• I give my staff a check. I base the amount on their hours put in, their reliability, their client base and ability to keep clients, their communication, and the length of time they have been with me. — Ashley Cook, Viva La Pet, Dover, NJ
  • The week before Christmas, my team gets a cash bonus. The amount is based on tenure. My team members get a holiday party in January to celebrate making it through the busy holiday season. — Theresa Hogge, Belly Rubs N Suds, Ashburn, VA

No: 47%

  • I typically host a staff appreciation dinner in late January or early February. — Marcia Cram, Just Fur Pets, Springfield, VA
  • We’ve never given bonuses but do pay good wages, and employees get products at cost. Since we don’t focus on the holidays, we prefer to be on our “A game” all year, the once-a-year bonus seems disingenuous. — Karen Conell, The Bark Market, Delevan, WI
  • Whereas we don’t give monetary bonuses, we do take the entire staff out for a fun night of dinner, drinks and a fun activity prior to the season to get them pumped up. We also have performance goals, and those who hit their goals get gift certificates throughout the season. — Sue Hepner, Cool Dog Gear, Roslyn, PA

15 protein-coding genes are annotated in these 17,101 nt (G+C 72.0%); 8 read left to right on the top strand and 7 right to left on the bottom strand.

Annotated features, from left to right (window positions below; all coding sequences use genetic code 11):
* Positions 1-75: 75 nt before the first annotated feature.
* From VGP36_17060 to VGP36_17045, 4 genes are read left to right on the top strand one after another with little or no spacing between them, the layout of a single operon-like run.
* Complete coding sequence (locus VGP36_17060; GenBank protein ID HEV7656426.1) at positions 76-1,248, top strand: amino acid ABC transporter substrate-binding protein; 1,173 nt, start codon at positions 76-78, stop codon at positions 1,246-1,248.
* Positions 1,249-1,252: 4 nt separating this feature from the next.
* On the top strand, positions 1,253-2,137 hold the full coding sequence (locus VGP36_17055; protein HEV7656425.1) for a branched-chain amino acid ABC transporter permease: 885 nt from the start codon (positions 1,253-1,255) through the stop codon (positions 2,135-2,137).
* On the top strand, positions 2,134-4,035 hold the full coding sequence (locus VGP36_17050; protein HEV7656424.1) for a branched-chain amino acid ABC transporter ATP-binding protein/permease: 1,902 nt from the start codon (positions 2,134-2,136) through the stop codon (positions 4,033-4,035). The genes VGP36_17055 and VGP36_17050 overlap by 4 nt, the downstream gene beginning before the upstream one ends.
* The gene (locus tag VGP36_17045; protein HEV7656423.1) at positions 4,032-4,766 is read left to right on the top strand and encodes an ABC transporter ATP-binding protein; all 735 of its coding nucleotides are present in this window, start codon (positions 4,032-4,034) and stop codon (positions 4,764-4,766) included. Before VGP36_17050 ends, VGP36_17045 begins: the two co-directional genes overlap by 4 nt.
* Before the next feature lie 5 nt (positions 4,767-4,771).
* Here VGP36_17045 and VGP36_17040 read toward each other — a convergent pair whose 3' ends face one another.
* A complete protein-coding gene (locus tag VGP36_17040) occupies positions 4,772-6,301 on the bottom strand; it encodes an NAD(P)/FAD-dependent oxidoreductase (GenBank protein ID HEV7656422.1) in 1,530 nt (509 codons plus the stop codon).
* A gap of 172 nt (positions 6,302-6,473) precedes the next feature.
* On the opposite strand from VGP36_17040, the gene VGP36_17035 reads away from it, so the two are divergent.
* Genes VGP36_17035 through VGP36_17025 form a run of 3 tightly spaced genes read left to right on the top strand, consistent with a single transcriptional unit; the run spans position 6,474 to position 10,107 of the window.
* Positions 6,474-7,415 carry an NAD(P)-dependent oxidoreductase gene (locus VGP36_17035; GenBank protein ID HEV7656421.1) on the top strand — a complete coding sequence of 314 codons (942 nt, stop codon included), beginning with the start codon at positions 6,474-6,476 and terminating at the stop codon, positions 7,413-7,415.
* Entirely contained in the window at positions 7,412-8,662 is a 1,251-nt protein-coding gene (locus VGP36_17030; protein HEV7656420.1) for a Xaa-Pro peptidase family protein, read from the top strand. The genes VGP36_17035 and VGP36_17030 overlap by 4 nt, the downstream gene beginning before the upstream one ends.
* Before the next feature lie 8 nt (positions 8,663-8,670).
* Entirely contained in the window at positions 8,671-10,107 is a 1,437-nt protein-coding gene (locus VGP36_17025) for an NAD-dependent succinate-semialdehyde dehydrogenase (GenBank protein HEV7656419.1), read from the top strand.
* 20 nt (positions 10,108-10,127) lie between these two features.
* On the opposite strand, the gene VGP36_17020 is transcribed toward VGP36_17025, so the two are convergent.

What’s the Brain Squad?

If you’re the owner or top manager of a U.S. pet business serving the public, you’re invited to join the PETS+ Brain Squad. Take one five-minute quiz a month, and you’ll get a free t-shirt, be featured prominently in this magazine, and make your voice heard on key issues affecting the pet industry. Sign up here.

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Do You Or Don't You

Do You Have a Business-Related Degree?

More than half of our brain squad does not have one.

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Yes: 24%

  • Accounting and finance courses helped tremendously. — Russell Herman, Pet$aver Healthy Pet Superstore, Rochester, NY